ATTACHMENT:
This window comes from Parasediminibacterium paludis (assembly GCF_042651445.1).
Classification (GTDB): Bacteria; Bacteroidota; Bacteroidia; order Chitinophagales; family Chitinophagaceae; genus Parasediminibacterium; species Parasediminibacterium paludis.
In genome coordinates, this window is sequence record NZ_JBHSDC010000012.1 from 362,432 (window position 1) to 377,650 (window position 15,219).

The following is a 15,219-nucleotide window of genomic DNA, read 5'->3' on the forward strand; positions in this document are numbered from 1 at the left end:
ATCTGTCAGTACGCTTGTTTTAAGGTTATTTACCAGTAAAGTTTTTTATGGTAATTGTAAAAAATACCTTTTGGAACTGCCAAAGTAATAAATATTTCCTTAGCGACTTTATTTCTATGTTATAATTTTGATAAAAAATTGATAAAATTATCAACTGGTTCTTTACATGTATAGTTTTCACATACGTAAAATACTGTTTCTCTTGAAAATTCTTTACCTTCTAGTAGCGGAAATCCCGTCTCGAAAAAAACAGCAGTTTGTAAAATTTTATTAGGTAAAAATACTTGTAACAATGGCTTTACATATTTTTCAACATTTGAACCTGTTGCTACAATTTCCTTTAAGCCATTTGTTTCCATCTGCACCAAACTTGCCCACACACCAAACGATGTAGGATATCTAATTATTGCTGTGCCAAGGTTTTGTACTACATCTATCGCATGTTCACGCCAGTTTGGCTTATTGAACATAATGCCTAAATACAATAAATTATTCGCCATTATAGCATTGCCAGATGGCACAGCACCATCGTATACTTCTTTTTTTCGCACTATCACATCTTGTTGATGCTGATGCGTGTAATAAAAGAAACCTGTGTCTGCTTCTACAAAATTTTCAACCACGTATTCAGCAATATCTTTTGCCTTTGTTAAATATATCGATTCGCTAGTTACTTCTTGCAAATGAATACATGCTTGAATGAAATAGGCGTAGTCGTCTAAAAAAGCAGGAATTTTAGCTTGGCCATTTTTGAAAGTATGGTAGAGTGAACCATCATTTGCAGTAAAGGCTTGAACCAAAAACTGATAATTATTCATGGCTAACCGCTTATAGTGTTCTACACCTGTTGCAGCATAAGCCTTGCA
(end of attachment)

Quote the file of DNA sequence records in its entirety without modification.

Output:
This window comes from Parasediminibacterium paludis (assembly GCF_042651445.1).
Classification (GTDB): Bacteria; Bacteroidota; Bacteroidia; order Chitinophagales; family Chitinophagaceae; genus Parasediminibacterium; species Parasediminibacterium paludis.
In genome coordinates, this window is sequence record NZ_JBHSDC010000012.1 from 362,432 (window position 1) to 377,650 (window position 15,219).

The following is a 15,219-nucleotide window of genomic DNA, read 5'->3' on the forward strand; positions in this document are numbered from 1 at the left end:
ATCTGTCAGTACGCTTGTTTTAAGGTTATTTACCAGTAAAGTTTTTTATGGTAATTGTAAAAAATACCTTTTGGAACTGCCAAAGTAATAAATATTTCCTTAGCGACTTTATTTCTATGTTATAATTTTGATAAAAAATTGATAAAATTATCAACTGGTTCTTTACATGTATAGTTTTCACATACGTAAAATACTGTTTCTCTTGAAAATTCTTTACCTTCTAGTAGCGGAAATCCCGTCTCGAAAAAAACAGCAGTTTGTAAAATTTTATTAGGTAAAAATACTTGTAACAATGGCTTTACATATTTTTCAACATTTGAACCTGTTGCTACAATTTCCTTTAAGCCATTTGTTTCCATCTGCACCAAACTTGCCCACACACCAAACGATGTAGGATATCTAATTATTGCTGTGCCAAGGTTTTGTACTACATCTATCGCATGTTCACGCCAGTTTGGCTTATTGAACATAATGCCTAAATACAATAAATTATTCGCCATTATAGCATTGCCAGATGGCACAGCACCATCGTATACTTCTTTTTTTCGCACTATCACATCTTGTTGATGCTGATGCGTGTAATAAAAGAAACCTGTGTCTGCTTCTACAAAATTTTCAACCACGTATTCAGCAATATCTTTTGCCTTTGTTAAATATATCGATTCGCTAGTTACTTCTTGCAAATGAATACATGCTTGAATGAAATAGGCGTAGTCGTCTAAAAAAGCAGGAATTTTAGCTTGGCCATTTTTGAAAGTATGGTAGAGTGAACCATCATTTGCAGTAAAGGCTTGAACCAAAAACTGATAATTATTCATGGCTAACCGCTTATAGTGTTCTACACCTGTTGCAGCATAAGCCTTGCA